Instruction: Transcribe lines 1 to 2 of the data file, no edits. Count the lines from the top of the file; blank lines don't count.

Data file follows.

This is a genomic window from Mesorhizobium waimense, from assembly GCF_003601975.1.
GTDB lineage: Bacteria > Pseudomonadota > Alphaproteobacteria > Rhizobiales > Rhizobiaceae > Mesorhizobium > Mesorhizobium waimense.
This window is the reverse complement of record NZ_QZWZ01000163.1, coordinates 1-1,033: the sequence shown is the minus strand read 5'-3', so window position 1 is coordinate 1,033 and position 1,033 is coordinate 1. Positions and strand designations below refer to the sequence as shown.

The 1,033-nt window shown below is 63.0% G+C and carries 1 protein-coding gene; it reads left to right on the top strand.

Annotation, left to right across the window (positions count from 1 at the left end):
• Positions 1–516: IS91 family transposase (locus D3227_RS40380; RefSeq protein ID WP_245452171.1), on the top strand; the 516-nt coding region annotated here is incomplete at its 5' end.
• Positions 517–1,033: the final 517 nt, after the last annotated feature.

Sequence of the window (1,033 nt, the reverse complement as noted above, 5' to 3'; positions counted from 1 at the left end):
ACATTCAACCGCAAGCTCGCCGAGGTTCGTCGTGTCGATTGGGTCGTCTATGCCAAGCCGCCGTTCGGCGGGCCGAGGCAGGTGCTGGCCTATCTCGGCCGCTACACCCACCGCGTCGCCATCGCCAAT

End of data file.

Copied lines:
This is a genomic window from Mesorhizobium waimense, from assembly GCF_003601975.1.
GTDB lineage: Bacteria > Pseudomonadota > Alphaproteobacteria > Rhizobiales > Rhizobiaceae > Mesorhizobium > Mesorhizobium waimense.